2. Practice!

Practice delivering your speech before the presentation date.  If you have written out your speech, try memorizing key portions so that you do not have to read from your text.   If you have written an outline or made bullet points, say your speech out loud so that you know what to say.  

3. Pay Attention to Tone and Body Language

Giving a speech involves three different aspects of communication:

  • The words, i.e., the content of your speech
  • Your tone of voice
  • Your body language

Your goal is to minimize distracting body tics and unnatural tone, which might undercut the effectiveness of your delivery. 

To gain awareness of your tone and body language, practice your speech in front of the mirror to see yourself in action. 

How and where do you place your hands?  Practice keeping your arms and hands in a comfortable position and reduce unnecessary movement.

What is your posture like?  Aim to be relaxed and stand upright rather than slumping over.

Be aware of nervous tics like “um” “ok” and work on reducing them.

Pay attention to your inflection and make it a goal to sound conversational.

4. Use Visualization

Visualization is a technique that can help you to overcome some of the fear of delivering a speech.  There are two different ways to do this.

One technique is to visualize giving a great speech. Imagine yourself finishing your speech and stepping off the platform or the stage to thunderous applause.  What helped you to do that?  

Another visualization technique that helps some people is to run through all the potential disaster scenarios and devise with strategies to overcome the challenges so that you will be prepared with solutions to these obstacles.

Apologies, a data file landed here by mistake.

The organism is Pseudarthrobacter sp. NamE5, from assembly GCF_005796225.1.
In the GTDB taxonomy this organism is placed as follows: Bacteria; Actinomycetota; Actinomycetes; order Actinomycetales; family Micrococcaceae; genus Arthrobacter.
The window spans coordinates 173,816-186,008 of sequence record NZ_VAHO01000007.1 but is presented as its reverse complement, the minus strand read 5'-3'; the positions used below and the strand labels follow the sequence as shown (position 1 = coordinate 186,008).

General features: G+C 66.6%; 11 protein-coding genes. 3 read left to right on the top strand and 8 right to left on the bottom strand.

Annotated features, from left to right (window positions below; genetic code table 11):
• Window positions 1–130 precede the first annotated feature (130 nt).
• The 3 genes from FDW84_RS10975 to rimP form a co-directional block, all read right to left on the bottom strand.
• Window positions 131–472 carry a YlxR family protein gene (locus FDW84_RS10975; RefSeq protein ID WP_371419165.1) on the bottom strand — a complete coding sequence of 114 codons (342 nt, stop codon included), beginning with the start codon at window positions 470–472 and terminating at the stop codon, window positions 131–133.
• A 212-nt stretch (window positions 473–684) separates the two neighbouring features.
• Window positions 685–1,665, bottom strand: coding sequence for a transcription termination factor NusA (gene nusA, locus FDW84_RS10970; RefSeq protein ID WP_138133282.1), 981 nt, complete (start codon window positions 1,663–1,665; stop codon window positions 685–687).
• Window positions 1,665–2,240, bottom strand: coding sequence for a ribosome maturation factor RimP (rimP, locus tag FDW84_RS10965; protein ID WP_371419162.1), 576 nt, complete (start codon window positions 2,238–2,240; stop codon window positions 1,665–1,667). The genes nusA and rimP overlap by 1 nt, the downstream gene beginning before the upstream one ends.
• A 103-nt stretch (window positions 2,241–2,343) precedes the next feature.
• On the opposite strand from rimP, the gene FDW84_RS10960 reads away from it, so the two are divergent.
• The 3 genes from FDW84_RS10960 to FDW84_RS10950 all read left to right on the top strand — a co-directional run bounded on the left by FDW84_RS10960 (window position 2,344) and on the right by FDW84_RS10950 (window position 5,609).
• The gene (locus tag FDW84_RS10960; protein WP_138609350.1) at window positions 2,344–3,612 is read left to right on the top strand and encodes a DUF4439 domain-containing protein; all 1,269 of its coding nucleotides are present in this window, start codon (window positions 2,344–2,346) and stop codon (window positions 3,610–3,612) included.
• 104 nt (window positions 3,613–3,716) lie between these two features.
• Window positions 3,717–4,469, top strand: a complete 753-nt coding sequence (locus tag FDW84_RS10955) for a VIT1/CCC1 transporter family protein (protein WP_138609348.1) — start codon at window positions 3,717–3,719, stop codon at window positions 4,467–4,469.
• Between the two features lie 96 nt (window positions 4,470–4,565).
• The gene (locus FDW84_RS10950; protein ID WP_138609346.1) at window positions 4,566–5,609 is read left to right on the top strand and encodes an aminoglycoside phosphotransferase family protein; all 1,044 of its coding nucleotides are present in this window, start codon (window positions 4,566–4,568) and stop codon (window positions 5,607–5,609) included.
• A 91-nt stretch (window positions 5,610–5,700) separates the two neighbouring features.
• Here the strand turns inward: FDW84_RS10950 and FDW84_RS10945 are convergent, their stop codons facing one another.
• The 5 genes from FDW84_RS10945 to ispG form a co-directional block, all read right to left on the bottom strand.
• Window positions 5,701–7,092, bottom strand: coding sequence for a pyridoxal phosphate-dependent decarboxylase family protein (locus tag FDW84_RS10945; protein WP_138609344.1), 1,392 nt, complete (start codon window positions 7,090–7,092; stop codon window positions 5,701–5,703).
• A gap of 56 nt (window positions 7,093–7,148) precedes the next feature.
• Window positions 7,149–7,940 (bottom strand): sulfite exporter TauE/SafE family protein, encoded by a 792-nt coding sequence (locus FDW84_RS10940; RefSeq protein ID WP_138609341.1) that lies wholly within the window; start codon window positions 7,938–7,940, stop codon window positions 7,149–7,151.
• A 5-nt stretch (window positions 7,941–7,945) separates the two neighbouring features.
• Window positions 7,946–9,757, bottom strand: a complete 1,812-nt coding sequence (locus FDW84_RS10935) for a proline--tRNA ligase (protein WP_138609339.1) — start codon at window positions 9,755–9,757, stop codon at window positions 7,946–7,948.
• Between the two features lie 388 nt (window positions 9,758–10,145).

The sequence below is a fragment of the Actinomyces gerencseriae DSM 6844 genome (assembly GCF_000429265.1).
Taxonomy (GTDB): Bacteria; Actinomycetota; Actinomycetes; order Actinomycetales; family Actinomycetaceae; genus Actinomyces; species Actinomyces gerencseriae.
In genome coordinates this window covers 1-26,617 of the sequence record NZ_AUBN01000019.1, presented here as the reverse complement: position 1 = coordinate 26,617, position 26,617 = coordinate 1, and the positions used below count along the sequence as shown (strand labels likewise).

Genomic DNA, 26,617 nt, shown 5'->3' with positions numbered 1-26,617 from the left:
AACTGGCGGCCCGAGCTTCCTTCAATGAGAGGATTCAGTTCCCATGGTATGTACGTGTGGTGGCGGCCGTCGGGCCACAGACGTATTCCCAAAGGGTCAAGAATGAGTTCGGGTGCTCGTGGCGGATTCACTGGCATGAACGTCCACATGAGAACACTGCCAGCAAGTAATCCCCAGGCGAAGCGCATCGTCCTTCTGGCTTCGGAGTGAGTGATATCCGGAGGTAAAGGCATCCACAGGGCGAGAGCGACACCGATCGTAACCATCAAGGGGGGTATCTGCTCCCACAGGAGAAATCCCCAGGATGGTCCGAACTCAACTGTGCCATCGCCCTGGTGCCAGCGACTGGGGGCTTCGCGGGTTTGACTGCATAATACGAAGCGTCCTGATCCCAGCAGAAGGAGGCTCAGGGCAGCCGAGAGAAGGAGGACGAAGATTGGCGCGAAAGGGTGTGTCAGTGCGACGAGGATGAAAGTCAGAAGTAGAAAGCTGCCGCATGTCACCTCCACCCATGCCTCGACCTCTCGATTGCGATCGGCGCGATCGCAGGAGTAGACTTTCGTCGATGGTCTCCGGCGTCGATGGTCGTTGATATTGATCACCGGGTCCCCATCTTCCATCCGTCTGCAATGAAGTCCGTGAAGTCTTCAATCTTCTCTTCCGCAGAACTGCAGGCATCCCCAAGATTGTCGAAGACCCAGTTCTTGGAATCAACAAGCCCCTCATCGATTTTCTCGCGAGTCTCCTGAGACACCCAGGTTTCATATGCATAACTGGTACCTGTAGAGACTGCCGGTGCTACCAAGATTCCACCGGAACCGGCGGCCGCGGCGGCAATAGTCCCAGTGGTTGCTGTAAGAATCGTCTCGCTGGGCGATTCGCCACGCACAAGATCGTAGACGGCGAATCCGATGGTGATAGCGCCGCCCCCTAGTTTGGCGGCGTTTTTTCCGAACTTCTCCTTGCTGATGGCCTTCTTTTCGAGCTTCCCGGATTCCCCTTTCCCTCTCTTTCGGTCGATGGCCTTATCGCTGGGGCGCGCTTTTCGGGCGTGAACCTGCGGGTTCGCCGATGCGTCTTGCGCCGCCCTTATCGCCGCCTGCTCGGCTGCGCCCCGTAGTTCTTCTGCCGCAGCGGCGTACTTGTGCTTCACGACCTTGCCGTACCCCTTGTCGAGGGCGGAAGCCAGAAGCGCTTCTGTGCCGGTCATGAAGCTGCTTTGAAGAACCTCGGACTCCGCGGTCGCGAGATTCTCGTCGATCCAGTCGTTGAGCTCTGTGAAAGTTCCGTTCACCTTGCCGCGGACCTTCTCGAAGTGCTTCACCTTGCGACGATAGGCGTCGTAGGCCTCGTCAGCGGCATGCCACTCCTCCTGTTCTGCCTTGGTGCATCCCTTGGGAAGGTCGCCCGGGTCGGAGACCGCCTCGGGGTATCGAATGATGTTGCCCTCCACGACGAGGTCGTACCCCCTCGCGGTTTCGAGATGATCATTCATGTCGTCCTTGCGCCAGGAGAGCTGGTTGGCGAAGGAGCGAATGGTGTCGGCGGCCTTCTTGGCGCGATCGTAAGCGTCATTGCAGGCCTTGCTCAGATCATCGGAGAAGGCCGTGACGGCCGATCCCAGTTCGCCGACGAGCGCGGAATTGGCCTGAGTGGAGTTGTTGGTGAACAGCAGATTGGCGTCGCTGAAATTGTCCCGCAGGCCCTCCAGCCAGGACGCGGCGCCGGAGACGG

Tips for Delivering Your Speech

1. Draw the Audience In

On the day of the speech, remember that audiences are there to learn from you, not to judge you.  Your objective is to share your experience and passion and draw the audiences in.

Use a conversational tone and control your body tics (which if you have practiced should be a lot easier!). Be sure that your body language is relaxed and welcoming. Do not read from your remarks and use your bullet points.  Refer to your notes as needed during the speech.

In order to make people feel that you are speaking them individually, make eye contact with your audience members.  Depending on the space that you are in, walk around the room.

2. Be Yourself

Speak from your point of view and use your personal approach by playing to your strengths and inspiring yourself to be the best version of yourself.  Then, use these two confidence-boosters:  Strengths and Flow: 

  • Tap into your strengths 

If you are an intellectual, share your knowledge.  If you are known for your humor, be sure to add that in!  If your strengths are in relating to other people, public speaking is an opportunity for you to use those people skills on a larger scale. 

  • Channel yourself at Flow

FLow is the elevated state of energy where you are at your best.  Remind yourself of what you are like in Flow which can help you overcome your fears and project the best, more authentic and confident version of yourself.

3. Think “Service”

Finally, think about being of service to your audience since service can help to override fear.  By thinking about what the audience needs and how you can help them, not only can this help you to overcome your fears but it will also tell your audience that they matter.  This is a great way to establish a connection with your audience!

Public speaking can be fun when you master these principles and put them to use.  So zero in on what aspect of public speaking is the biggest challenge for you and then commit to taking the actions that will help you to be an effective public speaker.